Tuesday, 20 December 2011

Oh I Wish It Could Be Christmas Everyday...

A selection of festive gems from Tianjin No. 1 High School...

Spiderman and Rudolph...a crime-stopping duo!

A great selection of Christmas cards from our students.
If you open the pink and purple cards, top left, you will discover
a flashing 'Happy Birthday' accompanied by the sound of Fur Elise.
This made my day!

A lovely Christmas message from Denis,
complete with joke as follows:
Tommy: How is your little brother Jonny?
Jonny: He is ill in bed. He hurt himself.
Tommy: That's too bad. How dd that happen?
Jonny: We played who could lean furthest out of the window
and he won :)

Christmas corner in the office

Monday, 19 December 2011

Twas the Night Before Christmas...

As I am about to embark on my first Christmas experience abroad, I am starting to feel that I could not have gone much further or reached more foreign climbs than The People’s Republic of China. Naturally Christmas is overshadowed by Spring Festival, the biggest event in the Chinese lunar calendar, and everyone is now gearing up to a much deserved winter holiday with the Chinese New Year festivities beginning very early this year. The whole country will be uniting with family and friends, preparing mammoth feasts and decorating their homes, all under a beautiful umbrella of firework displays. 

Christmas is not traditionally celebrated in China but my city, Tianjin, has done its part and if you find yourself wandering through the city centre you will find a good assortment of Christmas trees or ‘Trees of Light’ dotted around, including a bright pink number covered in silver baubles. You can also see many jolly shop assistants sporting festive headwear and numerous buildings decked in lovely Christmas lights. And over the last couple of days I have even spotted two Chinese Father Christmases or shèng dàn lǎo rén (Christmas Old Man) as he is known here.

With less than a week to go until the big day I am beginning to feel rather festive especially opening the doors of my advent calendar every morning without fail. We have also brought the joy of Christmas time to the classroom in a two week long festive lesson plan.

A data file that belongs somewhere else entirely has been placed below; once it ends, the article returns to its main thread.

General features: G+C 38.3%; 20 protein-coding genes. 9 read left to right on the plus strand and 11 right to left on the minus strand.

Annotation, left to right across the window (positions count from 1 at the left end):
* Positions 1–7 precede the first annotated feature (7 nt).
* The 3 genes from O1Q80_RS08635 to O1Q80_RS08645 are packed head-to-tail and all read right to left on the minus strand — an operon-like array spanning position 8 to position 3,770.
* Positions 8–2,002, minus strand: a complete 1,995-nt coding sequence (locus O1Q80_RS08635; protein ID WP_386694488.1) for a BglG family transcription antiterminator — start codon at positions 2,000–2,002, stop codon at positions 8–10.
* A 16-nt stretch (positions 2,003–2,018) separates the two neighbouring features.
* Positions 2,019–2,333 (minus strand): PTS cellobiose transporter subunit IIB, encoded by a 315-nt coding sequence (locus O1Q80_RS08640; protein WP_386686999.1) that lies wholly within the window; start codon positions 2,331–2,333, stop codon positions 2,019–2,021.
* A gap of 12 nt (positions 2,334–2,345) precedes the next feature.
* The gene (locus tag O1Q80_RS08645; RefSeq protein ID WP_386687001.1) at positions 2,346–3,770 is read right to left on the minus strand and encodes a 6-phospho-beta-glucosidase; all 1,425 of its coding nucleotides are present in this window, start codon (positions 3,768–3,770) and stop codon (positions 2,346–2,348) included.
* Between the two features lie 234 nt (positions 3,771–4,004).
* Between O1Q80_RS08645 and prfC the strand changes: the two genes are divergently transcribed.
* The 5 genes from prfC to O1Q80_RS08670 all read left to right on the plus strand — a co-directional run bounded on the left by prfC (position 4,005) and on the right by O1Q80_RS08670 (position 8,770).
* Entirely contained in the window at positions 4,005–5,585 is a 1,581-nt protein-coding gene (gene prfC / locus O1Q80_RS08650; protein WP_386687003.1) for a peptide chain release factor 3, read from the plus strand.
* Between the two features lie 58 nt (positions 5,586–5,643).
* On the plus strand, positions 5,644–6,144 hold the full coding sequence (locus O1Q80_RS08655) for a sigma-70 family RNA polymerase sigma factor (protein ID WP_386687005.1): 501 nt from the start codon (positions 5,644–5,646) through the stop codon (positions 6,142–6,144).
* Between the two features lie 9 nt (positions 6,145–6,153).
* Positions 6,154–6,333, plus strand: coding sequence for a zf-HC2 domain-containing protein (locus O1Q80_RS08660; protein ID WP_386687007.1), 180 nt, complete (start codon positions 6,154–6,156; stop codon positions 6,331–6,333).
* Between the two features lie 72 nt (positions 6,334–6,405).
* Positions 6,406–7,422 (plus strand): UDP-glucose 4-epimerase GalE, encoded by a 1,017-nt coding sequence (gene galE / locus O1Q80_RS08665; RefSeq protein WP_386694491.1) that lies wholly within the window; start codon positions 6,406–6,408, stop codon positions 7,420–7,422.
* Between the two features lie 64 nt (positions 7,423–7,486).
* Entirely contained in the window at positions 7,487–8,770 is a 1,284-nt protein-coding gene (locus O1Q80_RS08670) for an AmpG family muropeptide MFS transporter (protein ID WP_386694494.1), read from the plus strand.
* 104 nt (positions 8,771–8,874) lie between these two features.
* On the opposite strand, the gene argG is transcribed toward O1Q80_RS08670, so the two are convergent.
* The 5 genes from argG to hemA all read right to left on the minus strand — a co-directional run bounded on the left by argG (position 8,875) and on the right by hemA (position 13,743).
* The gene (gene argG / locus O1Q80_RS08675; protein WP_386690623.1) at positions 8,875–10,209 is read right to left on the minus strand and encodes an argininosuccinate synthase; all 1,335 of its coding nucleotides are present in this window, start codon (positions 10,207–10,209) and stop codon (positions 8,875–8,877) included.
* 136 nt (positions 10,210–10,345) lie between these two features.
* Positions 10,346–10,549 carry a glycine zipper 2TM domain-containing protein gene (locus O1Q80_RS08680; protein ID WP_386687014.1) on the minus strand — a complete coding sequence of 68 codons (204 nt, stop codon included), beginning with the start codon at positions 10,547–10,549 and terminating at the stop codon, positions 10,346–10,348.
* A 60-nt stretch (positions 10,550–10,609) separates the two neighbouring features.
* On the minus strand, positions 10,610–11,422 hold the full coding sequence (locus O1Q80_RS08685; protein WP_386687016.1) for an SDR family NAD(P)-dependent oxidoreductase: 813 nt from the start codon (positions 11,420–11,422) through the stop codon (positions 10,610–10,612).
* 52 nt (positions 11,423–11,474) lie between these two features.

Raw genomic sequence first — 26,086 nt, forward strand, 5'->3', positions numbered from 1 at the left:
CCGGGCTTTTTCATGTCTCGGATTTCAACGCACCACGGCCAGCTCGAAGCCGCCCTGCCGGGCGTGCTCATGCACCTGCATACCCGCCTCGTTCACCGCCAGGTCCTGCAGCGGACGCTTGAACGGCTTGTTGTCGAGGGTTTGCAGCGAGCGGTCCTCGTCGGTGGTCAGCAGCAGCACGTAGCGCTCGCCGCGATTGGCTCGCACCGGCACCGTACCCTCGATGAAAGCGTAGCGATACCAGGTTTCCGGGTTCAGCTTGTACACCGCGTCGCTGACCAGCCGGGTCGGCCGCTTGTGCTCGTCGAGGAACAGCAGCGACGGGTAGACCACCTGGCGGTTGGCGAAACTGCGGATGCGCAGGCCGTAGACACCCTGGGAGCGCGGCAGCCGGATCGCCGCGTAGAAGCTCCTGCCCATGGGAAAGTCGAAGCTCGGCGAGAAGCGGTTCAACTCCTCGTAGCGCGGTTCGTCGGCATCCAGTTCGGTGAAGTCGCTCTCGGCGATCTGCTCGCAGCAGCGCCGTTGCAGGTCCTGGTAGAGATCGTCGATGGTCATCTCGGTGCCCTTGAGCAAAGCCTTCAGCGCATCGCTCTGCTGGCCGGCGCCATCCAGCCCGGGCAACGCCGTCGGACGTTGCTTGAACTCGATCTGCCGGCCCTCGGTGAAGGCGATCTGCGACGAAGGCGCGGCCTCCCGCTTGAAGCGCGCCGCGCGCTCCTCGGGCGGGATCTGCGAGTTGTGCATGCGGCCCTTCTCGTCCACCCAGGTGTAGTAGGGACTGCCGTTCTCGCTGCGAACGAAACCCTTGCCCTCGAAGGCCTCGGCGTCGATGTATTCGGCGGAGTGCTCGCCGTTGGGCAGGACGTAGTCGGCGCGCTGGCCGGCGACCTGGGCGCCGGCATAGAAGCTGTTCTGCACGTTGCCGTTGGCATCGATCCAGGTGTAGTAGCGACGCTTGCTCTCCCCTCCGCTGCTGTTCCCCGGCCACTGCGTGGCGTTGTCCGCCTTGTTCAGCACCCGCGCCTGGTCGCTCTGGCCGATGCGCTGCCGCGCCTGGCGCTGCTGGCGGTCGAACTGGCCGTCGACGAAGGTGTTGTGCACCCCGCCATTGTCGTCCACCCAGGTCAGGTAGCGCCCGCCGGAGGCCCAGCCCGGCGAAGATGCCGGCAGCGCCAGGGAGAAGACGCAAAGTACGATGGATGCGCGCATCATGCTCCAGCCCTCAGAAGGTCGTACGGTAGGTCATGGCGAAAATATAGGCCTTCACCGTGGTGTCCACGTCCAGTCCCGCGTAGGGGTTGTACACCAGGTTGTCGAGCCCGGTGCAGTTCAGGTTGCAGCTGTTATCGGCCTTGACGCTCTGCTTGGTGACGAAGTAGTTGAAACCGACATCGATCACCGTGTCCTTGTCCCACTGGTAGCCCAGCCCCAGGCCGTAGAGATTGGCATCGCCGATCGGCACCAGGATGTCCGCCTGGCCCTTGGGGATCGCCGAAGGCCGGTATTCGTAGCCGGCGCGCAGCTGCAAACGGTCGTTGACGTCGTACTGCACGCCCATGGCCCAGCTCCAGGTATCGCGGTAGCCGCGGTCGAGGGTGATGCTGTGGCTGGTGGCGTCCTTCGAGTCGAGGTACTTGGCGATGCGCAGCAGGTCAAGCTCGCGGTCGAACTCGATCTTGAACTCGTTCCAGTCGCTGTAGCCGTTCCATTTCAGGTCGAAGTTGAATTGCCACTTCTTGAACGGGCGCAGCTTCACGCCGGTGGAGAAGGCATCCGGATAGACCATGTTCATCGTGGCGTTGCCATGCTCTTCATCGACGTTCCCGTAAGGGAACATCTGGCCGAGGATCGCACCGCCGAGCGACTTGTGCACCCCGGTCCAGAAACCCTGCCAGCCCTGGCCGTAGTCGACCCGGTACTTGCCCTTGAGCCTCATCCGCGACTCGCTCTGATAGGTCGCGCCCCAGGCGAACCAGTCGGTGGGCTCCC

It turns out that Chinese students are big fans of our much beloved Mr Bean, so naturally ‘Merry Christmas Mr Bean’ went down a storm. I was not prepared for the hysteric laughter that followed Mr Bean’s attempt to remove his head from inside his rather enormous Christmas turkey.

Being a huge fan of Christmas (as many are), I can be festive wherever I am but I think what friends and I have missed the most is the wonderful build-up to Christmas that often begins quite early in the UK. This year we have had to seek out the infamous Coca-Cola trucks as well as Mariah Carey’s ever popular Christmas tune on youtube. I have not experienced the hype surrounding this year’s John Lewis Christmas advert or had the opportunity to amble past the beautiful Christmas window displays at Selfridges which is a must at this time of year.  I still find it strange that Christmas Day is just an ordinary day for most Chinese people. You do have to make a little more effort to feel in the holiday spirit here but  last night I was pleased to overhear a karaoke version of Wham’s classic ‘Last Christmas’ whilst out for dinner.  

I am currently compiling a Christmas playlist for the big day containing the usual festive gems, but if I am in the mood for a more sombre, up-to-date, Christmas number I will turn to The Maccabees and their cover of 'Walking in the Air'.
I will miss spending time with family and friends and being 5145 miles away seems even further as the holiday approaches. But this year will be a Christmas like no other. On 24th December fellow expats, Chinese friends and I will be heading to Beijing to experience what the Chinese capital has to offer over the festive period. We are booked into a lovely hostel on the outskirts of Tiananmen Square and the now not so Secret Santa has been drawn. It is odd to think that we will be celebrating Christmas and opening presents a whole eight hours before our loved ones in the UK, but with the option to switch to UK time during the day, we can legitimately prolong the festivities even further. Our day is likely to include an interesting combination of English and Chinese activities including mulled wine making (and drinking), tucking into a world famous Beijing duck, pulling crackers sent from home as well as playing party games and perhaps a little karaoke which is a must for any special occasion in China. The dress code for Christmas Day is officially smart/cash with a tinsel twist (as demonstrated by the lovely young lady below!).
The temperature in the North of China is dropping rapidly so placing a bet on a white Christmas in Beijing could perhaps be a wise move and, more importantly, would make for my first ever snow covered Christmas Day.

And finally a big thank you to Leah for asking me to be a part of her Expat Christmas project featured in The Telegraph!

Sunday, 6 November 2011

A little country getaway

I love the city but sometimes you do need to escape and see that there is a blue sky beyound the smog that inevitably hovers over Chinese cities. National Day was approaching and naturally the one day holiday is transformed into a week off for most people. So a group of us decided to head to the countryside, about a two hour train ride from Tianjin (and for only 80p one way you cannot fault the price). Upon our arrival in Jixian, we were pounced on by hotel owners, taxi drivers and tour operators, you name it! But once we got through the rabble it all calmed down and we saw a blue sky for the first time in a little while.
Drum Tower in the centre of Jixian (complete with blue sky)